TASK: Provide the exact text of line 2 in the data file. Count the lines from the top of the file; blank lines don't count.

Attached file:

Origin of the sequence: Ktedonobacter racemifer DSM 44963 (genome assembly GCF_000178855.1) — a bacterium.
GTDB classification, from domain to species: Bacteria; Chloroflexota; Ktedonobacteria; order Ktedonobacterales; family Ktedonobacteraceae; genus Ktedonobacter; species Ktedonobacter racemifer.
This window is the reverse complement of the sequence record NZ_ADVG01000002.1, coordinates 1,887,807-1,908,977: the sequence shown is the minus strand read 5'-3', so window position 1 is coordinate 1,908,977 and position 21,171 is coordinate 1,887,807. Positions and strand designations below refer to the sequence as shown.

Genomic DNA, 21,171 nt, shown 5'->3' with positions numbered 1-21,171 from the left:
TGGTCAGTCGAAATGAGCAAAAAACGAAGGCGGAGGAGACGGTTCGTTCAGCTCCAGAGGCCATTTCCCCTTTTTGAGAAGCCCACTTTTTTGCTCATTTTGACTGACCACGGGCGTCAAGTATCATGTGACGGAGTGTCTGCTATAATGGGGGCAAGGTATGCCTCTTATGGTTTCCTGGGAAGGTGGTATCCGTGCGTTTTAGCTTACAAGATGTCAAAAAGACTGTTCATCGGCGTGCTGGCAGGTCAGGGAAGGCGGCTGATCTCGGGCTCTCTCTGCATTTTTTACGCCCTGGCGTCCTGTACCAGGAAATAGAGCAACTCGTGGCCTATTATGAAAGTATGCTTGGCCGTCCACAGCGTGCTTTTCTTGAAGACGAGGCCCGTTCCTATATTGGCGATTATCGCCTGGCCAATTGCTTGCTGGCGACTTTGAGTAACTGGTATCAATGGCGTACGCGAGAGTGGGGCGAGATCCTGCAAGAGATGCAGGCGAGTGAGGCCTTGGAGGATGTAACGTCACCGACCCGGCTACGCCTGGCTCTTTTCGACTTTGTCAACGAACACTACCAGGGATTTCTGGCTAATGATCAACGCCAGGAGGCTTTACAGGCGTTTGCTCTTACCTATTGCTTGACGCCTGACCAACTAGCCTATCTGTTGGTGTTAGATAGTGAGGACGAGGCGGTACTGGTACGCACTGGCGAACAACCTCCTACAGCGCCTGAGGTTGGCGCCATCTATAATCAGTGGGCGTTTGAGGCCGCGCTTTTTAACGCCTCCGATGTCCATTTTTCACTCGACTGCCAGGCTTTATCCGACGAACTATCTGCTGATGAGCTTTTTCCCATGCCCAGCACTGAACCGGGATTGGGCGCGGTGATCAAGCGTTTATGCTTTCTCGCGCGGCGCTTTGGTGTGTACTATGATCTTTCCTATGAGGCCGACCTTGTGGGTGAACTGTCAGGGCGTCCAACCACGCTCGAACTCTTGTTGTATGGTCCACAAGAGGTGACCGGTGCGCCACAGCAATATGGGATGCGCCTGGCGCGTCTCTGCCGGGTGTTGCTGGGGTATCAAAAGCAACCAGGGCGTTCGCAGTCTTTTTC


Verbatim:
GTDB classification, from domain to species: Bacteria; Chloroflexota; Ktedonobacteria; order Ktedonobacterales; family Ktedonobacteraceae; genus Ktedonobacter; species Ktedonobacter racemifer.